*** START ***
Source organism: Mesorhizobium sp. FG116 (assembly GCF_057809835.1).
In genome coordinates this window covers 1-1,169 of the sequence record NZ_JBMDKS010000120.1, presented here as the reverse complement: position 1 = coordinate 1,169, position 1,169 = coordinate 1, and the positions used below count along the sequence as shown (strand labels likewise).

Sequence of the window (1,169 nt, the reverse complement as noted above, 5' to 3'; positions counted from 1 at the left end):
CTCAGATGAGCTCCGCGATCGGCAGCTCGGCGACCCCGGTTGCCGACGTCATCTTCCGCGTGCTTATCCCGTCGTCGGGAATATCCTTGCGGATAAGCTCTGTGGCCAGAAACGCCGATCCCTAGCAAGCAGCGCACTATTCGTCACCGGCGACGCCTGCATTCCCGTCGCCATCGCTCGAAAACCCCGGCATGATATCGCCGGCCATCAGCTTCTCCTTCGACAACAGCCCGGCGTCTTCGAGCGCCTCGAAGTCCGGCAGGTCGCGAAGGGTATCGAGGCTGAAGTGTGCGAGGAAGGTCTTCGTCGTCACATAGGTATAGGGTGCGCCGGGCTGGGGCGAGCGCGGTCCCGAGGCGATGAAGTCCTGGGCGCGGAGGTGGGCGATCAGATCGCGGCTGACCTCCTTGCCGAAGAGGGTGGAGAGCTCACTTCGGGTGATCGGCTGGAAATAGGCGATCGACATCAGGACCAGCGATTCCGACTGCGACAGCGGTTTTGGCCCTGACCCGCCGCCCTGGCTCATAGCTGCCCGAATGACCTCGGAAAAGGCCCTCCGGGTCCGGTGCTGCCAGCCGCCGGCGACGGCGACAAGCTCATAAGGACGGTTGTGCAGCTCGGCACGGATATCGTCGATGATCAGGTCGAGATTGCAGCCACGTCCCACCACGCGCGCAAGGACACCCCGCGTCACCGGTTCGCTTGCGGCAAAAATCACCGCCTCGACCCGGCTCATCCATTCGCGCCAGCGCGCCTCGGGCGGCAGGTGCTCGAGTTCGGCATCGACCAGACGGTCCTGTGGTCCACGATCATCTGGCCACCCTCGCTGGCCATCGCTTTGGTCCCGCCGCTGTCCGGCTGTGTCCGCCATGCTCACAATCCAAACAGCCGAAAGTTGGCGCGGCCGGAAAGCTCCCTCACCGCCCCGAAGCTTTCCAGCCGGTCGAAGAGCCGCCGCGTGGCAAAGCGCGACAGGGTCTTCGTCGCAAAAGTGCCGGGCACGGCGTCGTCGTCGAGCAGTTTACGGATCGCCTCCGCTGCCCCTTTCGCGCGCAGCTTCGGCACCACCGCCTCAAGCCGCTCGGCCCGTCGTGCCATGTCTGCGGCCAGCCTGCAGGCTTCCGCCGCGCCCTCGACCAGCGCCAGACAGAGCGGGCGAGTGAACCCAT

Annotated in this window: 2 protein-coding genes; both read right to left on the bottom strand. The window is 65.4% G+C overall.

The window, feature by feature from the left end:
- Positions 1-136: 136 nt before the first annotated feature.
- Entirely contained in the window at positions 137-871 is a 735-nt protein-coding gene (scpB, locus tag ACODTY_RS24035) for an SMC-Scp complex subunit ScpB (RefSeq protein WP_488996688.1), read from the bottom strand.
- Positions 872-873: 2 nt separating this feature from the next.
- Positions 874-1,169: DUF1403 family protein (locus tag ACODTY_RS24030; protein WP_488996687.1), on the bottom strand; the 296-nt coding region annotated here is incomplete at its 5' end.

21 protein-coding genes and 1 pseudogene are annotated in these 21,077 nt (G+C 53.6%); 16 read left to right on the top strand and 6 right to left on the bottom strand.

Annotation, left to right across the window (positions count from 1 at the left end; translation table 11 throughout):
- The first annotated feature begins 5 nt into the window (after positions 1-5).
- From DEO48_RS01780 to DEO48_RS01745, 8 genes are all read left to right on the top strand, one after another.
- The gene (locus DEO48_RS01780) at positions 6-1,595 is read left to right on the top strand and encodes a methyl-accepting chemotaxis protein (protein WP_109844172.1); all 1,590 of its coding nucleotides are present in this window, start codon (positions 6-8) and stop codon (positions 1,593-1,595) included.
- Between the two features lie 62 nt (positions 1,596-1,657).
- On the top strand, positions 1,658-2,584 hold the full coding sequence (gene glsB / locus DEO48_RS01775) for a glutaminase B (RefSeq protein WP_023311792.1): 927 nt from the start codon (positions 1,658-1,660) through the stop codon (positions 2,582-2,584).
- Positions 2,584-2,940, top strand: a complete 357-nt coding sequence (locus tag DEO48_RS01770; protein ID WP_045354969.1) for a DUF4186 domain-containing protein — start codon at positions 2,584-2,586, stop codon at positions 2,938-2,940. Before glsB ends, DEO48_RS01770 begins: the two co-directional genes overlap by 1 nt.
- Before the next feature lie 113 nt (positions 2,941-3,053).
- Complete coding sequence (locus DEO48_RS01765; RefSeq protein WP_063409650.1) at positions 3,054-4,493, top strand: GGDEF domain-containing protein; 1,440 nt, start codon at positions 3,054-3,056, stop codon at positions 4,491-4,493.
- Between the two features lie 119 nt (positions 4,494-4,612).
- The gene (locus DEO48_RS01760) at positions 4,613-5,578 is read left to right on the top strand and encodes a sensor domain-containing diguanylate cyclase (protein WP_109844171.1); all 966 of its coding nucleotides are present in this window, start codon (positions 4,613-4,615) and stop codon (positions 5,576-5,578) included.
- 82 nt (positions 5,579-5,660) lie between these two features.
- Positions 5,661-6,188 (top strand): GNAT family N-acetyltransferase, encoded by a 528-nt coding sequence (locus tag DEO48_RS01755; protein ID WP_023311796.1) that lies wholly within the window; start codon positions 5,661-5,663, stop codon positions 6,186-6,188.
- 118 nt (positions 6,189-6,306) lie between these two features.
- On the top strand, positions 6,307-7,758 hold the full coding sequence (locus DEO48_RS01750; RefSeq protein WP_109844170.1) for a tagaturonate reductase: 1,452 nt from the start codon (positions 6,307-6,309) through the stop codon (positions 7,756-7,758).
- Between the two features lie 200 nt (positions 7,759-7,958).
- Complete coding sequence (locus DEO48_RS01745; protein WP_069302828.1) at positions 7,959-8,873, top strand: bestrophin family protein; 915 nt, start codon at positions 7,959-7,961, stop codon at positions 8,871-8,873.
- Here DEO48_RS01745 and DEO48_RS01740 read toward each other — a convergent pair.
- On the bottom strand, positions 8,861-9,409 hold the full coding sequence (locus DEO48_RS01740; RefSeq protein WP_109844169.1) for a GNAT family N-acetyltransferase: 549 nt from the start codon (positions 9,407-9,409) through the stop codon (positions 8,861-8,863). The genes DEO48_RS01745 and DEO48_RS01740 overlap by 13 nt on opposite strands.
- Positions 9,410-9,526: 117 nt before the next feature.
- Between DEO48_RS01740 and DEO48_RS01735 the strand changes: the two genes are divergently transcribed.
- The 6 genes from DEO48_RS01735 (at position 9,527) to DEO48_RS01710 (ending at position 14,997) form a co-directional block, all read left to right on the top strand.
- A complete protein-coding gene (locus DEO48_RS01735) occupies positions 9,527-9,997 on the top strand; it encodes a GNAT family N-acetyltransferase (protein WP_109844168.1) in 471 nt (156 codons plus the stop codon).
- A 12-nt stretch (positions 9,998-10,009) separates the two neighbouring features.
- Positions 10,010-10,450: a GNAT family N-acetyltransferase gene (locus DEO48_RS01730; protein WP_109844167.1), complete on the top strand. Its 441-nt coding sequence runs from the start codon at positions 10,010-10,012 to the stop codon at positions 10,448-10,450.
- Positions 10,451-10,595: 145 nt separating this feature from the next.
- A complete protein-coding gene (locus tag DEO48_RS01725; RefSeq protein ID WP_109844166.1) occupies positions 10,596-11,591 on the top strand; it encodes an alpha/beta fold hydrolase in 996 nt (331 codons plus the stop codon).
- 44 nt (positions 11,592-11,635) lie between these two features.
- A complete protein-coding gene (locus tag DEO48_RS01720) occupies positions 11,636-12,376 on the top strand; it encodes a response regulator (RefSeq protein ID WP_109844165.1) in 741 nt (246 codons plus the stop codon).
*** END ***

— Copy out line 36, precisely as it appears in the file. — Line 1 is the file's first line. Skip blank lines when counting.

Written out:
- Positions 10,010-10,450: a GNAT family N-acetyltransferase gene (locus DEO48_RS01730; protein WP_109844167.1), complete on the top strand. Its 441-nt coding sequence runs from the start codon at positions 10,010-10,012 to the stop codon at positions 10,448-10,450.